Top artists who use recyclable materials in their work
Here in the UK, the effects of climate change are increasing ten-fold year on year. In the North Sea, the puffin population has diminished over the past twenty years, falling from approximately 33,000 to just 570. In 2018, the Saddleworth Moor, due to an intense heatwave, went up in flames. Meanwhile, in Norfolk, almost every year someone loses their house due to erosion on the coastline, as cliffs give up and are washed into the sea.
This will continue to get worse as climate change continues to take place. Governments throughout the world have implemented numerous policies to tackle pollution, but even if they are to succeed in these plans, damage will still be done. Saving the planet is up to us, through what we do, what we eat, and how we travel, among many other things.
Have you ever thought to consider how much of an impact art can have on the environment? The materials used are just the beginning. But its at the beginning of the chain where many artists throughout the world have decided to start, producing what is known as sustainable art. Here, with brochure printing specialists, Where the Trade Buys, we look at a host of the sustainable artists across the world, how their work is breaking the conventional norms, and how they are helping create a greener planet.
In both Ancient Egypt and Rome, salt played an important part in society — as currency. Now, despite the fact the power of the pound may be in doubt due to Brexit and its impacts, it’s safe to say we are a far cry away from sodium chloride replacing sterling. Regardless, American artist Bettina Werner uses salt on more than just her chips.
Although sound forestry may exist, the vast majority of paper ends up on top a landfill. As well as taking twice the amount of energy to develop a piece of paper as it does to produce a plastic bag, paper is the cause of 14 per cent of the world’s deforestation. So, what if you don’t use paper to draw on?
Werner, who is otherwise known as the ‘Queen of Salt’ creates entirely salt based artworks, which are themed on life, love and spirituality. She describes her work as minimalist, in which respect she feels less is certainly more.
A Bristol designer, Marcie K, is taking the world by storm by showing that old does not mean worthless. An ‘upcycler’, Marcie takes everything that people don’t want anymore, and turns it into something fabulous. Stepping beyond the realms of your comfort zone is exactly what Marcie is about.
The artist notes how you can’t be scared of destroying an old family heirloom, the worry in doing so is what it’s all about. Perusing through Marcie’s Instagram is somewhat like walking through the world’s most colourful charity shop — Pat Butcher’s leopard print collection would be put to shame here.
Marcie, who is due to feature on this year’s Grand Designs Live, transforms damaged side tables, worn-out armchairs, or simply old-fashioned kitchens, into flamboyant masterpieces.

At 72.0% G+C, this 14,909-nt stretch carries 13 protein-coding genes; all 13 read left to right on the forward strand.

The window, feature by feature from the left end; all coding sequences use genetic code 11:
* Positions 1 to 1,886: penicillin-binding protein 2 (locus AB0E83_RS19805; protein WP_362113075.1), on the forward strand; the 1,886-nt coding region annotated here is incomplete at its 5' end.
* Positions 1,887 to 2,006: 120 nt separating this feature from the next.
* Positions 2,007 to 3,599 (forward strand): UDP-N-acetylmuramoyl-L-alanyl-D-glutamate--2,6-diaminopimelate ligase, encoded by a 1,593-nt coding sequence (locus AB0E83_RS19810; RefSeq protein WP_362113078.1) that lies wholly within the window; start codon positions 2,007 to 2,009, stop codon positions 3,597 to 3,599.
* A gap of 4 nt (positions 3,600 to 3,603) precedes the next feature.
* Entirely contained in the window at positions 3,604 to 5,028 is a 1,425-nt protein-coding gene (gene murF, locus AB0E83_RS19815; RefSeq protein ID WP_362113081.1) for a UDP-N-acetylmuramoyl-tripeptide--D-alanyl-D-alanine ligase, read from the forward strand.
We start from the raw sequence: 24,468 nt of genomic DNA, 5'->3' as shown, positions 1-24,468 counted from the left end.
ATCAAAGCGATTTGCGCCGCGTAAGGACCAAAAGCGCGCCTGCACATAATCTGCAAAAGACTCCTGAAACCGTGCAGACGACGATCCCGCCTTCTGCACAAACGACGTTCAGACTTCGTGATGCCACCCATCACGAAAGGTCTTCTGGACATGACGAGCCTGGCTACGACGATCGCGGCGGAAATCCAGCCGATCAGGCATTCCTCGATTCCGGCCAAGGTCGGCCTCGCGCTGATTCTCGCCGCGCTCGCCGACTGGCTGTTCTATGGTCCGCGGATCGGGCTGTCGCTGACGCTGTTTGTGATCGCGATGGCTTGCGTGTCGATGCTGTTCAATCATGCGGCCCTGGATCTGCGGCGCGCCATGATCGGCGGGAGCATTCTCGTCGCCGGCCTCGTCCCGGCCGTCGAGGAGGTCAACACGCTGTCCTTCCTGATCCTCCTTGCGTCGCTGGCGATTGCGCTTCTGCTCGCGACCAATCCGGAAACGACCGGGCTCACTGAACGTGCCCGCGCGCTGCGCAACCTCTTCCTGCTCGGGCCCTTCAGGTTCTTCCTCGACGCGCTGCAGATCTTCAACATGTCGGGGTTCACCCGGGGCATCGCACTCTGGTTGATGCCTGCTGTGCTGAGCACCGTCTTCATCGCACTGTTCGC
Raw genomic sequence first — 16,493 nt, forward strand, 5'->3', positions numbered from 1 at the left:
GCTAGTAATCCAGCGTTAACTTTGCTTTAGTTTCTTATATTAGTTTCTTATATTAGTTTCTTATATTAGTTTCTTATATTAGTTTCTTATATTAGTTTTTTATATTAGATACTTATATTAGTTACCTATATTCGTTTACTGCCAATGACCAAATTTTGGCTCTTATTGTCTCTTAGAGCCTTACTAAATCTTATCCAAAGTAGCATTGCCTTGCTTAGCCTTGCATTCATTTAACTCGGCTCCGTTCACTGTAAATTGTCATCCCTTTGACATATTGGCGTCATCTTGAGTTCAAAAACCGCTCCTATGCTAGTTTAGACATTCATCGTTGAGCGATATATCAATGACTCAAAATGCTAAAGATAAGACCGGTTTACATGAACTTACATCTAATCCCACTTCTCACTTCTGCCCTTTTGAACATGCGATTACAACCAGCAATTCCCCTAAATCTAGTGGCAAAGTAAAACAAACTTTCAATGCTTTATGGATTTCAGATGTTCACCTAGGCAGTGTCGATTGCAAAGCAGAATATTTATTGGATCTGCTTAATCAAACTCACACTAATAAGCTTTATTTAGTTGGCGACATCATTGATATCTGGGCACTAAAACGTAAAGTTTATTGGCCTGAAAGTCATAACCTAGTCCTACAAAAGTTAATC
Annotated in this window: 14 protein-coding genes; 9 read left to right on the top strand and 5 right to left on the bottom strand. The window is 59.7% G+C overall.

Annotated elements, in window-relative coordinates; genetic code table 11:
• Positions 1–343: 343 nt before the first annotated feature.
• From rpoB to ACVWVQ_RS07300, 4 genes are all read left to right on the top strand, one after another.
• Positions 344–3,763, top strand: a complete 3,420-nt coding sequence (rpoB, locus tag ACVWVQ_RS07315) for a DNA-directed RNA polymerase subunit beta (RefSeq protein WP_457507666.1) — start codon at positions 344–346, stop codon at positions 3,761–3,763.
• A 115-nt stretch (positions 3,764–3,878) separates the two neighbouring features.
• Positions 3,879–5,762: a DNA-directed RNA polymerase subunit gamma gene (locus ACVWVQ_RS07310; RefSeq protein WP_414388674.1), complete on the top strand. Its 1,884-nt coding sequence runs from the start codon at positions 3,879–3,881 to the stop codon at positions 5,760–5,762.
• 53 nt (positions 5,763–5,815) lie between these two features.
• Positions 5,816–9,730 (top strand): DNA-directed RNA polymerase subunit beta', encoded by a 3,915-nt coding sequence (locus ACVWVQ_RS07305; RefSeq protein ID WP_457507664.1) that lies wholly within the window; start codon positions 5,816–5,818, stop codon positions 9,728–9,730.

Considered to be one of the major pioneers within the sustainable art industry, Nils brings life into his work, in a way like no one else does. Born in Bavaria in 1937, Nils moved to Paris to pursue his career as an artist, however he soon recognised that panel painting in the studio was destructive to the planet that had provided him with so much.
The artist began to take all his work outdoors, citing that it wasn’t art that actually impressed him, it was his ‘personal reaction to what I saw before my eyes that would actually excite me.’ Effectively, what Nils went on to do throughout his career was single-handedly replicate a David Attenborough documentary.
One of his projects, pictured below, entailed removing all the centre branches of a pollard willow tree. In the hollowed out centre, he laid in fern leaves from a nearby tree, before placing a ring of poppy petals. Nothing manufactured was used to create the photo — simply nature and man power. Fascinating!
Robin Hood isn’t the only astounding character to come out of Sherwood Forest — so has a recycled sculpture of celebrity chef Hugh Fearnley Whittingstall. Wildlife, animals, plants, and public figures are just a handful of the creations Michelle Reader has developed in the studio.
Charity shops, household waste, and scrapyards often provide the source for Michelle’s materials. Working with recycled goods since 1997, the artist points to the thrill she receives from working with found materials, as you’ve no idea what you’re going to get, but similarly you are completely unrestricted by what you can end up creating.
Not only has the artist been commissioned by television series, The One Show, she has also been called upon to create awards for several ‘green’ ceremonies.
With the environment under more pressure than ever before, making small alterations that prevent further damage is essential. Following in the footsteps of these artists is the perfect place to start.